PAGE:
Meningitis Research Foundation welcomes the news that an important trial will soon be underway, aiming to improve the prevention of group B Streptococcal (GBS) disease in newborn babies in the UK.
GBS is the most common cause of life-threatening infection in newborn babies in the UK, including meningitis, sepsis and pneumonia.
The UK’s current GBS prevention strategy involves identifying at-risk expectant mothers and offering them antibiotics during childbirth, but research has shown that the current approach is not very accurate, and has been unsuccessful at reducing early onset GBS disease (within the first six days of life).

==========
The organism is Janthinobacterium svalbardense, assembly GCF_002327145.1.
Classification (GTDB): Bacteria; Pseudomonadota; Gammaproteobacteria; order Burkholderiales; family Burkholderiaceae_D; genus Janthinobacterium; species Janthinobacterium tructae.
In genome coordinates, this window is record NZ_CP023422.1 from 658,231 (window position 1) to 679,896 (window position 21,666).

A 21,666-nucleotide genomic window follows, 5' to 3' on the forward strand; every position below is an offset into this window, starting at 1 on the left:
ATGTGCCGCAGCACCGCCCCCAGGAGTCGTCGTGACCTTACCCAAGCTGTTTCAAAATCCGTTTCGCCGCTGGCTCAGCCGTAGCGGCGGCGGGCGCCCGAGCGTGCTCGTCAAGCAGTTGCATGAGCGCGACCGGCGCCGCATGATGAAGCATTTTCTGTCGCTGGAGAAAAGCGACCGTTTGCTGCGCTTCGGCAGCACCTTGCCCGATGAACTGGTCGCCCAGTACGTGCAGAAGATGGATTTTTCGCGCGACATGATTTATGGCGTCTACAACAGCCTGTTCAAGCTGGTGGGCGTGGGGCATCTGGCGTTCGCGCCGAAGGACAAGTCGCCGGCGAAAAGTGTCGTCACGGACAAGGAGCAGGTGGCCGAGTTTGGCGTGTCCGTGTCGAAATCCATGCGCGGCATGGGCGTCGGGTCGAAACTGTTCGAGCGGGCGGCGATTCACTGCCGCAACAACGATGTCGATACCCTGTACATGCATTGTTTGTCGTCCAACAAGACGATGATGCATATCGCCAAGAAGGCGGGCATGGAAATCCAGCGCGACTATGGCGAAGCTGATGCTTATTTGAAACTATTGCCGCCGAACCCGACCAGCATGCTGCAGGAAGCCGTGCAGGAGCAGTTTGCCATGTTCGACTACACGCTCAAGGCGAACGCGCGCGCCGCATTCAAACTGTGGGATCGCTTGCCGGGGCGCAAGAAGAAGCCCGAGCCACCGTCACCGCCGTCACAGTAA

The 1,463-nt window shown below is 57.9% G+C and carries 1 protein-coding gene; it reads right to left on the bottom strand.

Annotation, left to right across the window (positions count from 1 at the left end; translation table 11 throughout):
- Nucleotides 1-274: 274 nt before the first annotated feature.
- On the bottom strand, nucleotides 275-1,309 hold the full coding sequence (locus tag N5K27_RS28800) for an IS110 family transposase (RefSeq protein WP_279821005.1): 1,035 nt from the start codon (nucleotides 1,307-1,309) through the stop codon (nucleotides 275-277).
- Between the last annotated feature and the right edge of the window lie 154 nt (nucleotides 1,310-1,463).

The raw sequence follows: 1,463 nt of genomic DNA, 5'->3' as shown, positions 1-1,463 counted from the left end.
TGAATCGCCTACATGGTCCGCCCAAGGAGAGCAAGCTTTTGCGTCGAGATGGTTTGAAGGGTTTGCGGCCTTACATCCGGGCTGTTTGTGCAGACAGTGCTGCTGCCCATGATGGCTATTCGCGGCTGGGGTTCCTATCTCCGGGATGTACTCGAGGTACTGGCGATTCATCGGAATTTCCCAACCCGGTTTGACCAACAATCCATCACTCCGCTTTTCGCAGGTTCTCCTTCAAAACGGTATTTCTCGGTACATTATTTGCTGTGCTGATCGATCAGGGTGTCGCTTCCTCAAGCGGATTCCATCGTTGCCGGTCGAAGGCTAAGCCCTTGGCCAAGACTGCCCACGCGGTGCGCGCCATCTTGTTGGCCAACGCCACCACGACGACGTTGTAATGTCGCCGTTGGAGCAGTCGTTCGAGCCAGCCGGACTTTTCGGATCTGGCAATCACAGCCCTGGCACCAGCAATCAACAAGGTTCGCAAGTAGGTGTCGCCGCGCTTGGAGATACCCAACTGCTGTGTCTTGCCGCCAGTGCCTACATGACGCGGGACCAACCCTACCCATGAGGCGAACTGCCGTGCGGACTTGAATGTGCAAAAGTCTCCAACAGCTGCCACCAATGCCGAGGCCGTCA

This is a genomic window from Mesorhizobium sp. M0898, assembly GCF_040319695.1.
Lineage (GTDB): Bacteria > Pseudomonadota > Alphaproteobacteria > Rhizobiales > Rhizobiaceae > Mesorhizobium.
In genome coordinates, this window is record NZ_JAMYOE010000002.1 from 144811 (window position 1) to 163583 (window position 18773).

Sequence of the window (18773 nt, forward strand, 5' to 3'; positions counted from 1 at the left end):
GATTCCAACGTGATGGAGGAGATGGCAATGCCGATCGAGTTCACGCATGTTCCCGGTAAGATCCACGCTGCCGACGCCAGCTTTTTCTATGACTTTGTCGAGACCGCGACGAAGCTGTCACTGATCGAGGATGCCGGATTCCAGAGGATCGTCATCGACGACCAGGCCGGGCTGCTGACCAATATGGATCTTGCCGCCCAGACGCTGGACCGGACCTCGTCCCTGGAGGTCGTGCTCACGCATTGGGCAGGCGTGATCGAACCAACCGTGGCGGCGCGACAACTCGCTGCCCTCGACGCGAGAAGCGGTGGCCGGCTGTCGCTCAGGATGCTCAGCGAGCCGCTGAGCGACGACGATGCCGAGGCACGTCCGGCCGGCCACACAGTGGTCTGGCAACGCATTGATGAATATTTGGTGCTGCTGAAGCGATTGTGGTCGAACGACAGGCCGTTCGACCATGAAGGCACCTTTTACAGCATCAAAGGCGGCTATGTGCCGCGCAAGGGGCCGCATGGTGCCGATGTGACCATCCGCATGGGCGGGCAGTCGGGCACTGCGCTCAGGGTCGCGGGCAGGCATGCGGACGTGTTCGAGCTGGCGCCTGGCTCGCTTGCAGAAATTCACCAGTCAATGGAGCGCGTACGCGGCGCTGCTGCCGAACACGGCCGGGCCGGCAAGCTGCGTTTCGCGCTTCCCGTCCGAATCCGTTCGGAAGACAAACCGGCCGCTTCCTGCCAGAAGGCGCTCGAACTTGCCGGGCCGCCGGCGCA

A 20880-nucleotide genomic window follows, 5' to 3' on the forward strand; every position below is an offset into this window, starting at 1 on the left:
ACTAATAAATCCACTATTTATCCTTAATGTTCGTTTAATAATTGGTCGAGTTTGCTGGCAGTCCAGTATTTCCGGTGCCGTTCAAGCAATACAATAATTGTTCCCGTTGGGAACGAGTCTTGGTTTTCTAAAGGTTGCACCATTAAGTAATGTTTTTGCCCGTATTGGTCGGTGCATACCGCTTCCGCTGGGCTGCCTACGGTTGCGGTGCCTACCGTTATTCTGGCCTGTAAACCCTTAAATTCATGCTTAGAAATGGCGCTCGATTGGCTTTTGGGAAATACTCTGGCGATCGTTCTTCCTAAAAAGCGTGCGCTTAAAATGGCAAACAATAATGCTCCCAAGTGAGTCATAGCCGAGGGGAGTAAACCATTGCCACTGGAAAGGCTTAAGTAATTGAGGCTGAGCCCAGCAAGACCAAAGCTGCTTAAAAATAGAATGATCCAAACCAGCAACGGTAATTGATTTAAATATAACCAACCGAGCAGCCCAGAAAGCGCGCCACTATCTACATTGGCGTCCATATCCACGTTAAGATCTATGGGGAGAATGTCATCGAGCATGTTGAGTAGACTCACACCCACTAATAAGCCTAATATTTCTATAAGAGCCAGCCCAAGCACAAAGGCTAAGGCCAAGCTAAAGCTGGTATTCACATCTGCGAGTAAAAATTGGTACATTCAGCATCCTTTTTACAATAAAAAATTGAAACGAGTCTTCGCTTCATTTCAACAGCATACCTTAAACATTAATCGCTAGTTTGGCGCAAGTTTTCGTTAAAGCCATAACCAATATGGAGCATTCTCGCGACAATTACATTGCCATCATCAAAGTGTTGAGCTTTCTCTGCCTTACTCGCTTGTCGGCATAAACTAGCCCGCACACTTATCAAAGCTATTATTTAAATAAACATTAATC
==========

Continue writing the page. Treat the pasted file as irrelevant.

The new trial - funded by the National Institute for Health Research - will compare the current risk-based prevention with the effectiveness of testing at 35 – 37 weeks of pregnancy or with a bedside test in labour to identify pregnant women who are carrying GBS bacteria.
Testing all expectant mothers for the presence of the bacteria means that they can be offered antibiotics during labour to prevent the baby from developing disease. This approach has been successful in reducing GBS in newborn babies in many countries where it is implemented, but has not yet been widely used in the UK.